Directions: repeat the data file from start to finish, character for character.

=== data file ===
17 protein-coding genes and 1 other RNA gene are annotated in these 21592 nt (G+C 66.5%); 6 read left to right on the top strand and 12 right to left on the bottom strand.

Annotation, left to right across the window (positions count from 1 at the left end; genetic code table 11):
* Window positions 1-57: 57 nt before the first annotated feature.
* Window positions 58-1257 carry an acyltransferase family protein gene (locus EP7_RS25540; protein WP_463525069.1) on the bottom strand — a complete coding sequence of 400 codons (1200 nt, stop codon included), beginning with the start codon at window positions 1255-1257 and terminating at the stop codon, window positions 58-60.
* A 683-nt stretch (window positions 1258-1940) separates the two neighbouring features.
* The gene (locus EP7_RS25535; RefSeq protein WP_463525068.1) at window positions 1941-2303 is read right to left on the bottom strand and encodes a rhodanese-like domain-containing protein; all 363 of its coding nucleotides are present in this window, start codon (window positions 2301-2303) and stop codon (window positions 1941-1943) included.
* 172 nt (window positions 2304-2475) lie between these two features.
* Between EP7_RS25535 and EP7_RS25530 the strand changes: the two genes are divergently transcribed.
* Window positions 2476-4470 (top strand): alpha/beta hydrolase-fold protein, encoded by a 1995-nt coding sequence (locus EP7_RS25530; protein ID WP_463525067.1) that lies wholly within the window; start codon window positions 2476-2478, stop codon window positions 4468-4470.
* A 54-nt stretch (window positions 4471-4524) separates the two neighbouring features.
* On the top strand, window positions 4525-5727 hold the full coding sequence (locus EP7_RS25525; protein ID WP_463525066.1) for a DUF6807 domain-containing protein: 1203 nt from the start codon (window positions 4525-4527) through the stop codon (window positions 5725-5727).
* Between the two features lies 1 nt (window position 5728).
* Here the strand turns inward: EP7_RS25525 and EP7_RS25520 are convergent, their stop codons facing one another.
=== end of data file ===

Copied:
17 protein-coding genes and 1 other RNA gene are annotated in these 21592 nt (G+C 66.5%); 6 read left to right on the top strand and 12 right to left on the bottom strand.

Annotation, left to right across the window (positions count from 1 at the left end; genetic code table 11):
* Window positions 1-57: 57 nt before the first annotated feature.
* Window positions 58-1257 carry an acyltransferase family protein gene (locus EP7_RS25540; protein WP_463525069.1) on the bottom strand — a complete coding sequence of 400 codons (1200 nt, stop codon included), beginning with the start codon at window positions 1255-1257 and terminating at the stop codon, window positions 58-60.
* A 683-nt stretch (window positions 1258-1940) separates the two neighbouring features.
* The gene (locus EP7_RS25535; RefSeq protein WP_463525068.1) at window positions 1941-2303 is read right to left on the bottom strand and encodes a rhodanese-like domain-containing protein; all 363 of its coding nucleotides are present in this window, start codon (window positions 2301-2303) and stop codon (window positions 1941-1943) included.
* 172 nt (window positions 2304-2475) lie between these two features.
* Between EP7_RS25535 and EP7_RS25530 the strand changes: the two genes are divergently transcribed.
* Window positions 2476-4470 (top strand): alpha/beta hydrolase-fold protein, encoded by a 1995-nt coding sequence (locus EP7_RS25530; protein ID WP_463525067.1) that lies wholly within the window; start codon window positions 2476-2478, stop codon window positions 4468-4470.
* A 54-nt stretch (window positions 4471-4524) separates the two neighbouring features.
* On the top strand, window positions 4525-5727 hold the full coding sequence (locus EP7_RS25525; protein ID WP_463525066.1) for a DUF6807 domain-containing protein: 1203 nt from the start codon (window positions 4525-4527) through the stop codon (window positions 5725-5727).
* Between the two features lies 1 nt (window position 5728).
* Here the strand turns inward: EP7_RS25525 and EP7_RS25520 are convergent, their stop codons facing one another.